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Wemo
Wemo

Slap Bracelet-Notepad Hybrid Is the Perfect Tool for Forgetful '90s Kids

Wemo
Wemo

If you own a fancy smart watch, you can access directions, grocery lists, and other notes you write by glancing down at your arm. But blowing a few hundred bucks on a high-tech wearable isn’t the only way to keep your notes where you can see them. As Co.Design reports, the Wemo bracelet is a notepad for your wrist, and it only costs around $11.

Wemo (short for wearable memo) should look familiar to anyone who grew up in the 1980s or '90s. The oblong-shaped, silicone band wraps around your wrist like a slap bracelet. Lines or a bullet journal-style dot grid act as the template for your notes, which you can jot down with either a marker or ballpoint pen. The writing stays clear even if you’re working in the rain or underwater. When you're ready to wipe away what you’ve written, an eraser or a few quick rubs with your finger will do the trick.

Designers working for the Japanese brand Kenma were inspired to create the product after seeing nurses write notes directly on their skin. Emergency medical technicians, police officers, and construction workers may also need to write and access notes quickly while keeping their hands free. But even if your job doesn’t require it, Wemo may be a smart option if you’ve ever found yourself writing a brilliant idea on some scrap of paper you were bound to lose when you didn’t have a notebook handy.

Bracelet standing up and wrapped.
Wemo

Bracelet on a person's wrist.
Wemo

Colorful bracelets.
Wemo

The bracelets are available to purchase in green, cream, and light blue from Amazon.

[h/t Co.Design]

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Dan Bell
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Design
A Cartographer Is Mapping All of the UK’s National Parks, J.R.R. Tolkien-Style
Peak District National Park
Peak District National Park
Dan Bell

Cartographer Dan Bell makes national parks into fantasy lands. Bell, who lives near Lake District National Park in England, is currently on a mission to draw every national park in the UK in the style of the maps in J.R.R. Tolkien’s The Lord of the Rings, Kottke.org reports.

The project began in September 2017, when Bell posted his own hand-drawn version of a Middle Earth map online. He received such a positive response that he decided to apply the fantasy style to real world locations. He has completed 11 out of the UK’s 15 parks so far. Once he finishes, he hopes to tackle the U.S. National Park system, too. (He already has Yellowstone National Park down.)

Bell has done various other maps in the same style, including ones for London and Game of Thrones’s Westeros, and he commissions, in case you have your own special locale that could use the Tolkien treatment. Check out a few of his park maps below.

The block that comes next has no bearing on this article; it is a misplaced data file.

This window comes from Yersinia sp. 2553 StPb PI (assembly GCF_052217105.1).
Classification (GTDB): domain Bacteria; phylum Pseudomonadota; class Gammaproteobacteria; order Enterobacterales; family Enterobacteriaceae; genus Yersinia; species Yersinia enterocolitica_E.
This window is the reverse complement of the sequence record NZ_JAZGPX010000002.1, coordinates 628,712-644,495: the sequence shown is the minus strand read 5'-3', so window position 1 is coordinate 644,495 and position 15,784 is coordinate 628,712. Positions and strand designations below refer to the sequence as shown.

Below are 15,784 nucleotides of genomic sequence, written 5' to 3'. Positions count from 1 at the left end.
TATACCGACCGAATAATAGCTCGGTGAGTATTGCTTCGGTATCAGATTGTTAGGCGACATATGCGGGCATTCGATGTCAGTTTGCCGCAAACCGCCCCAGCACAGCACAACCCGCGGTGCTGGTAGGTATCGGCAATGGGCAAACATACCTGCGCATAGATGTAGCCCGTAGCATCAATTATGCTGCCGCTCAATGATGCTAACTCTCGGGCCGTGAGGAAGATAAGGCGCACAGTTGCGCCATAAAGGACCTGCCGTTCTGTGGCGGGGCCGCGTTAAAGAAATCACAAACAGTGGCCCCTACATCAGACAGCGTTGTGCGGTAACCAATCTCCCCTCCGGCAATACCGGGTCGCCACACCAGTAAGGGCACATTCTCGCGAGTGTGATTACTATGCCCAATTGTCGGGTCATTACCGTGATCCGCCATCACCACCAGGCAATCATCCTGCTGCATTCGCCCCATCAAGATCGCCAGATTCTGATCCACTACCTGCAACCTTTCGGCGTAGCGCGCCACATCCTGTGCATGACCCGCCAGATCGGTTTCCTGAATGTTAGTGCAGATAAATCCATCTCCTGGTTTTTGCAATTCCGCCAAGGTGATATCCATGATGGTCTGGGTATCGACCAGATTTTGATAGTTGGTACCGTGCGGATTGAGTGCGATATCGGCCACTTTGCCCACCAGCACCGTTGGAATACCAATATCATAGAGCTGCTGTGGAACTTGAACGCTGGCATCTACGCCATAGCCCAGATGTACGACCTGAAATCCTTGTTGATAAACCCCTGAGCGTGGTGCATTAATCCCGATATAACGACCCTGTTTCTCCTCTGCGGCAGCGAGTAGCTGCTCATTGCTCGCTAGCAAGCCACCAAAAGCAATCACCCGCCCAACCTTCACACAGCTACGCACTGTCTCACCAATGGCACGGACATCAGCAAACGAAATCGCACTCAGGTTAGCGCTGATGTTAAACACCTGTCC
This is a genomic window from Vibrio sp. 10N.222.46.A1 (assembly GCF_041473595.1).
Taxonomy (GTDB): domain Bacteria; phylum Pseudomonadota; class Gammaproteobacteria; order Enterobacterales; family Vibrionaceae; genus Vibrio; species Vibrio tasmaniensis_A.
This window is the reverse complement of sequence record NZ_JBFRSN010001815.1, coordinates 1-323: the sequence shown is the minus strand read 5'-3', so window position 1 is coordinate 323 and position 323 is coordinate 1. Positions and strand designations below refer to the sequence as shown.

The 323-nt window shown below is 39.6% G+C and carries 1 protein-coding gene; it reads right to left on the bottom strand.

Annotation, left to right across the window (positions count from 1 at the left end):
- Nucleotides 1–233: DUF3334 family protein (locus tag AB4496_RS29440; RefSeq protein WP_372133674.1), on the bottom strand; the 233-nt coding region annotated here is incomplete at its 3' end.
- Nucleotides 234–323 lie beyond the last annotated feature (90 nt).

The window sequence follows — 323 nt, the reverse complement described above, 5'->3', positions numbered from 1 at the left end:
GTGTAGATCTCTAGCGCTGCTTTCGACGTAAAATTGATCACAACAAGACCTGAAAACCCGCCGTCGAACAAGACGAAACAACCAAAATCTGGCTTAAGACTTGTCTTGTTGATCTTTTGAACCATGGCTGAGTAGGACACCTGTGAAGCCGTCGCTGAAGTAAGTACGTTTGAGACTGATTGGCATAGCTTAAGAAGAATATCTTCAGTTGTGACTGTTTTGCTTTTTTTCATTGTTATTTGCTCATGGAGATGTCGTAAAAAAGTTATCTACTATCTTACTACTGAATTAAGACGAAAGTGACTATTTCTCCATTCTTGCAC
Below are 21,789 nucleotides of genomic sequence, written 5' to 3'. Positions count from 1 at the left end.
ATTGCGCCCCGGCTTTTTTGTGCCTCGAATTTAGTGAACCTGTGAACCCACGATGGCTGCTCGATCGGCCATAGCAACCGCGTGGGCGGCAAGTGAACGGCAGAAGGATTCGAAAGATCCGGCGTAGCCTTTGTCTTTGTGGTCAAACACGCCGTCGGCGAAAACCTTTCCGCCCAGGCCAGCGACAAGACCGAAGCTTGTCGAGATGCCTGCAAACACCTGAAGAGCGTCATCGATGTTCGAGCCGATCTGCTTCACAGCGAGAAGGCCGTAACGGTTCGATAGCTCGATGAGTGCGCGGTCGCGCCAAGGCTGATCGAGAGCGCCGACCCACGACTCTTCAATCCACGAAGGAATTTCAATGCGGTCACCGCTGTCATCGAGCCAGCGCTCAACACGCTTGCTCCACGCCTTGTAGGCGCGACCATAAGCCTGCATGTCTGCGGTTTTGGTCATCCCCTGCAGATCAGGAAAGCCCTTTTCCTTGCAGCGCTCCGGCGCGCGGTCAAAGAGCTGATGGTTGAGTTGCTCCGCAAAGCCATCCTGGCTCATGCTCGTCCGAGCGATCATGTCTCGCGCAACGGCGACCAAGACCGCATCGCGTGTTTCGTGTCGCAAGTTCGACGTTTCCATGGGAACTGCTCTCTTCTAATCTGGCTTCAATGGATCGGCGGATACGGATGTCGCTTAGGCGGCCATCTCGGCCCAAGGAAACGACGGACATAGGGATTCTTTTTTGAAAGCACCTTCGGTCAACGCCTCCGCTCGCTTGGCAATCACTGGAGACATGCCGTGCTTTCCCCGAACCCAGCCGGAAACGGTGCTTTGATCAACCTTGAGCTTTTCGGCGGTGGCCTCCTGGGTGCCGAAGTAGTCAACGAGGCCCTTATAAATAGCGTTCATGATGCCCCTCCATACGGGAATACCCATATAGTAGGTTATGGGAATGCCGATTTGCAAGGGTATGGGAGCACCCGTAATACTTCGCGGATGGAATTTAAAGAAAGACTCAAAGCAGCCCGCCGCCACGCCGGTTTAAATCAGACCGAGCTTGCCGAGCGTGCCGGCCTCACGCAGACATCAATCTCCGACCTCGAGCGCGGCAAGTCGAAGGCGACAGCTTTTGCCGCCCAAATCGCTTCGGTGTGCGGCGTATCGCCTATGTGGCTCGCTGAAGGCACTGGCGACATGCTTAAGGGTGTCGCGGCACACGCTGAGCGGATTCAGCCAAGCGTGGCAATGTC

A close-up of a map for Peak District National Park
Peak District National Park in central England
Dan Bell

A black-and-white illustration of Cairngorms National Park in the style of a 'Lord of the Rings' map.
Cairngorms National Park in Scotland
Dan Bell

A black-and-white illustration of Lake District National Park in the style of a 'Lord of the Rings' map.
Lake District National Park in England
Dan Bell

You can buy prints of the maps here.

[h/t Kottke.org]

All images by Dan Bell

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The North Face
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Design
The North Face's New Geodesic Dome Tent Will Protect You in 60 mph Wind
The North Face
The North Face

You can find camping tents designed for easy set-up, large crowds, and sustainability, but when it comes to strength, there’s only so much abuse a foldable structure can take. Now, The North Face is pushing the limits of tent durability with a reimagined design. According to inhabitat, the Geodome 4 relies on its distinctive geodesic shape to survive wind gusts approaching hurricane strength.

Instead of the classic arching tent structure, the Geodome balloons outward like a globe. It owes its unique design to the five main poles and one equator pole that hold it in place. Packed up, the gear weighs just over 24 pounds, making it a practical option for car campers and four-season adventurers. When it’s erected, campers have floor space measuring roughly 7 feet by 7.5 feet, enough to sleep four people, and 6 feet and 9 inches of space from ground to ceiling if they want to stand. Hooks attached to the top create a system for gear storage.

While it works in mild conditions, the tent should really appeal to campers who like to trek through harsher weather. Geodesic domes are formed from interlocking triangles. A triangle’s fixed angles make it one of the strongest shapes in engineering, and when used in domes, triangles lend this strength to the overall structure. In the case of the tent, this means that the dome will maintain its form in winds reaching speeds of 60 mph. Meanwhile, the double-layered, water-resistant exterior keeps campers dry as they wait out the storm.

The Geodome 4 is set to sell for $1635 when it goes on sale in Japan this March. In the meantime, outdoorsy types in the U.S. will just have to wait until the innovative product expands to international markets.

[h/t inhabitat]

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